Discover, reuse, and cite data

Last changed: 17 June 2024
Magnifying glass in front of a computer screen with bar graphs. Illustration.

Here you can find information on how to find published data and factors to consider when re-using existing data collected by others.

Discovering data

Reusing existing datasets can avoid unnecessary duplication, inspire new research, and allow datasets from different studies or disciplines to be integrated. Many funders require you to investigate whether data already exists that can be used for your research question before you collect new data.

There are many ways to discover, search, and find data. Some examples, including a selection of search services and data repositories, are listed on the SLU University Library’s page Find research data and environmental monitoring data

Reusing data

Responsibilities and rights

Before using data that you have not collected yourself, you have a responsibility to respect the rights that may be held by other people or organisations. Therefore, check the terms and conditions of access and use, make sure that any licence granted by the author, organisation, government agency, etc. is appropriate for your purposes, and make sure that you obtain any necessary permissions or consents.

Assessing data before reuse

You also need to assess the quality of the data, its reliability, validity, etc. The following questions can be used as a starting point for quality checking the data:

  • Is the source of the data clearly stated? Can it be trusted?
  • Who is hosting the data? Are data available in a trusted repository?
  • Why were the data collected/generated?
  • Who collected/generated the data, when and how?
  • How were the data processed?
  • What quality assurance procedures were used?
  • Are the data well documented?
  • Do the data come with a permanent identifier, e.g. a DOI (digital object identifier) that can be used for citing and linking to them?
  • Do contact details exist in case further information is required?

Documenting the reuse of data

When using secondary data, you should keep sufficiently detailed documentation about data and methods to enable other researchers to locate the original data and reproduce and validate your findings.

Make sure to address the following questions when documenting your reuse of secondary data:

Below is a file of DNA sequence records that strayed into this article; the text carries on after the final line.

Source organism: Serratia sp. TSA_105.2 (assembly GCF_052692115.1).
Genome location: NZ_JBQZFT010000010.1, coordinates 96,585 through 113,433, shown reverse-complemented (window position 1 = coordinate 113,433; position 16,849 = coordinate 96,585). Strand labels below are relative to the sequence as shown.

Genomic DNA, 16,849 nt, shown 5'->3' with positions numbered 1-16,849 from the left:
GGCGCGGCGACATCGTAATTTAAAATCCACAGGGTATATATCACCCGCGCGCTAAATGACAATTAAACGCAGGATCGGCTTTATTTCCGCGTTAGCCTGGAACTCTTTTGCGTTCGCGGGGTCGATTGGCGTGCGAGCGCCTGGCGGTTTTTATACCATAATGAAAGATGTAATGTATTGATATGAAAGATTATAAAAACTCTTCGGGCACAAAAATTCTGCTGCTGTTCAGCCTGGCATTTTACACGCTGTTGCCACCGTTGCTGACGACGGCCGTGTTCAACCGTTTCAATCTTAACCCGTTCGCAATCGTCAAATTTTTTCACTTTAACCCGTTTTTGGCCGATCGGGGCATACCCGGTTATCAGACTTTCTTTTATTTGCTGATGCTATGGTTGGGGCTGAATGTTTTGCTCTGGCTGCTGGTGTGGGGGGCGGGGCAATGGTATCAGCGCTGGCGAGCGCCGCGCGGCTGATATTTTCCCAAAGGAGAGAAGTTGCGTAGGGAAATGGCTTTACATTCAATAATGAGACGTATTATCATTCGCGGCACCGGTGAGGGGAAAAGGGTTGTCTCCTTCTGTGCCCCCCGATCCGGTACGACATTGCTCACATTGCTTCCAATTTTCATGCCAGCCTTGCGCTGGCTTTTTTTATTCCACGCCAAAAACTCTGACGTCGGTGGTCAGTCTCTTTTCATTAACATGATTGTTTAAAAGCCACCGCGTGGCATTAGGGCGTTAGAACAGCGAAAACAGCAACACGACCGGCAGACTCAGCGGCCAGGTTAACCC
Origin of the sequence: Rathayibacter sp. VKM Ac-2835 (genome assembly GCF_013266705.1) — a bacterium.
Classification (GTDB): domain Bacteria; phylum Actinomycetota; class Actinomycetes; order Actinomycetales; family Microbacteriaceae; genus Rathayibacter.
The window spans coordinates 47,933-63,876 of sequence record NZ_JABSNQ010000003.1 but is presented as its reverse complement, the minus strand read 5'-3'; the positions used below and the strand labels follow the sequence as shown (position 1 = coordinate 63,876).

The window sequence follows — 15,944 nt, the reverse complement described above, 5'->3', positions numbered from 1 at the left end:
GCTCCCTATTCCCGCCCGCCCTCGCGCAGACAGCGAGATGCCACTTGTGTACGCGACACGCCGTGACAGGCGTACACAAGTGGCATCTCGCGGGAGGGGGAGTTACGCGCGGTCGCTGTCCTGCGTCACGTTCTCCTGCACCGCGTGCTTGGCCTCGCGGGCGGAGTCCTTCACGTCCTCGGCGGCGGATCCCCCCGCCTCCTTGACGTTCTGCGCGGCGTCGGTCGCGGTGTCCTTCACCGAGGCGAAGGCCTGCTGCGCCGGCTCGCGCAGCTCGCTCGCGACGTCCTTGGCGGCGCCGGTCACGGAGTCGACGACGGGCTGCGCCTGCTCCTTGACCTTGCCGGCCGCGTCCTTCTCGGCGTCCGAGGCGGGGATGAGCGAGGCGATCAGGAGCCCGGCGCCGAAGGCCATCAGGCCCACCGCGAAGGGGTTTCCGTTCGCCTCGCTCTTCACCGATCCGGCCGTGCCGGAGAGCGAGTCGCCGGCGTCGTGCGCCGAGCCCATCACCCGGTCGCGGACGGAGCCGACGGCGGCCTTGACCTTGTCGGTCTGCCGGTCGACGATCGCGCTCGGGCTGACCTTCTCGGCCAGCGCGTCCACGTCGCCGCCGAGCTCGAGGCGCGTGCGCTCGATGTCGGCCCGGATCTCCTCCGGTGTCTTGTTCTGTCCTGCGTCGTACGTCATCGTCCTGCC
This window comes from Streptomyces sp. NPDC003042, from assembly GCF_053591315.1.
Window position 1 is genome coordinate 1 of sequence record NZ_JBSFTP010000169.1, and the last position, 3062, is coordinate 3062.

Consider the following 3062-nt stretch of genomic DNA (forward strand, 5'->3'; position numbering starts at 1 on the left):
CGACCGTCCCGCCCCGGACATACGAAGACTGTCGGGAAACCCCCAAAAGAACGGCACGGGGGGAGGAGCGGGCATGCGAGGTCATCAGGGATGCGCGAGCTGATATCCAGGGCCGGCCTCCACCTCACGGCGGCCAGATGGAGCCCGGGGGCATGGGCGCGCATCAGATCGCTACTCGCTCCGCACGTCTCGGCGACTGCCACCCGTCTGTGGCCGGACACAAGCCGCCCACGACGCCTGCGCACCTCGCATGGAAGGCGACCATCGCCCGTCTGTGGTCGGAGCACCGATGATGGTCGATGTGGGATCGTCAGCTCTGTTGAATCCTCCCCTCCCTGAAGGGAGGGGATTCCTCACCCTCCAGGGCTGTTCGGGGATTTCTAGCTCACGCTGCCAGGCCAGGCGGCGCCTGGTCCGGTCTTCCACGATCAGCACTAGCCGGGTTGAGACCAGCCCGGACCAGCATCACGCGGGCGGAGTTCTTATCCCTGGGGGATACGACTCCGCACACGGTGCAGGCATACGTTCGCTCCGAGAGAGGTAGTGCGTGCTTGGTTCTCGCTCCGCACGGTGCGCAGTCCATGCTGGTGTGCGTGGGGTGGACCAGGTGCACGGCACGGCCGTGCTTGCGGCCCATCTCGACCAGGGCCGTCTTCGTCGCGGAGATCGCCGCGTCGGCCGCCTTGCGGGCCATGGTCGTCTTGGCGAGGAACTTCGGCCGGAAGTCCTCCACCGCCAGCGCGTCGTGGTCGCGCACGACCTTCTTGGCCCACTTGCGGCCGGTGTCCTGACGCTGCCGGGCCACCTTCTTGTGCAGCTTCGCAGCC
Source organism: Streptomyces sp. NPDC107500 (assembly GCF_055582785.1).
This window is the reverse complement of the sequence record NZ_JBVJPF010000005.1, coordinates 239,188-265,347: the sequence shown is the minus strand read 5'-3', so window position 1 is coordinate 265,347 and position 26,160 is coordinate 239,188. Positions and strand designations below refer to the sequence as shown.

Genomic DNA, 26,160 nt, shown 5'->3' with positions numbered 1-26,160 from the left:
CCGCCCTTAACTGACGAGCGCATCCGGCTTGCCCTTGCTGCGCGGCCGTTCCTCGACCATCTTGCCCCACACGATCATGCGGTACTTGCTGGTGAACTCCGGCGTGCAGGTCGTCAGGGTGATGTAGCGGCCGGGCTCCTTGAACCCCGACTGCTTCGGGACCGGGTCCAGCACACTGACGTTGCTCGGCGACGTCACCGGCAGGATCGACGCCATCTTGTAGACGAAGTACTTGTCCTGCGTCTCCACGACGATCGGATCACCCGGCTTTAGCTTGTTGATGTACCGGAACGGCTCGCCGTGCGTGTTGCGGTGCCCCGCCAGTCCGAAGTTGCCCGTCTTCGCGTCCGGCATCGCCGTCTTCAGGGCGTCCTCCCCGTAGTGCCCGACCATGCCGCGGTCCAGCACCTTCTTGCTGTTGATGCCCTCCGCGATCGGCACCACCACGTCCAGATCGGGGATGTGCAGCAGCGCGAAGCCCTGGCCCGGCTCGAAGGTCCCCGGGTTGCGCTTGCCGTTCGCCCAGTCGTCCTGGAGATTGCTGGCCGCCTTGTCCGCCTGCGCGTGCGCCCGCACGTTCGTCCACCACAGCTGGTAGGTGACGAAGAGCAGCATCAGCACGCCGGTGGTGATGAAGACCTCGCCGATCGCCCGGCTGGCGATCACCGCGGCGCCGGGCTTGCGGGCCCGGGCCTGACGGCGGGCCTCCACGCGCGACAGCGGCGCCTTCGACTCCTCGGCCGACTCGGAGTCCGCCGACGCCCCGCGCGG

• What data have been reused?
  • How were the data obtained and where can they be found (identifier/link, search location plus search query applied if needed)?
  • How were the data evaluated?
  • Were the data processed before analysis, and, if so, how?
  • How were the data used within the new study?

Citing data

When reusing or referencing data, you should cite the dataset in the same way as you would cite a scientific article. Correct citation of data is recognised as one of the key practices leading to the recognition of data as primary scientific output in its own right.

Styles and formats for citing data vary in the same way as article citation styles and formats vary. At SLU, referencing is done according to the Harvard system. According to this system, a data citation is written as follows:

Last name, Initial of first name. Name of institution (Year). Title. Data archive/publisher. Version no. Persistent link.

Example (in the reference list):
Snäll, T. & Mair, L. (2018). Species distribution modelling data for Phellinus ferrugineofuscus. Swedish National Data Service. Version1.0.

Example (in-text citation):
(Snäll et al. 2018)

If you are having trouble citing data correctly, you can try using the DOI Citation Formatter to automatically extract metadata from a DOI (digital object identifier) and generate a complete citation in a variety of citation styles.


Introduction to data management

This page is part of our introduction to data management. It covers the most common aspects of data management and includes best practice strategies, training resources and tips on data management tools. It is organised according to the data lifecycle (see below), a conceptual model that illustrates the different stages of data management.


  1. What is data management?
  2. Plan data management
  3. Collect, organise, and store data
  4. Process and analyse data
  5. Archive and preserve data
  6. Share and publish data
  7. Discover, reuse, and cite data


Data life cycle

The data life cycle model. CC BY SLU Data Management Support. All icons in the life cycle and on the pages are made by Prosymbols from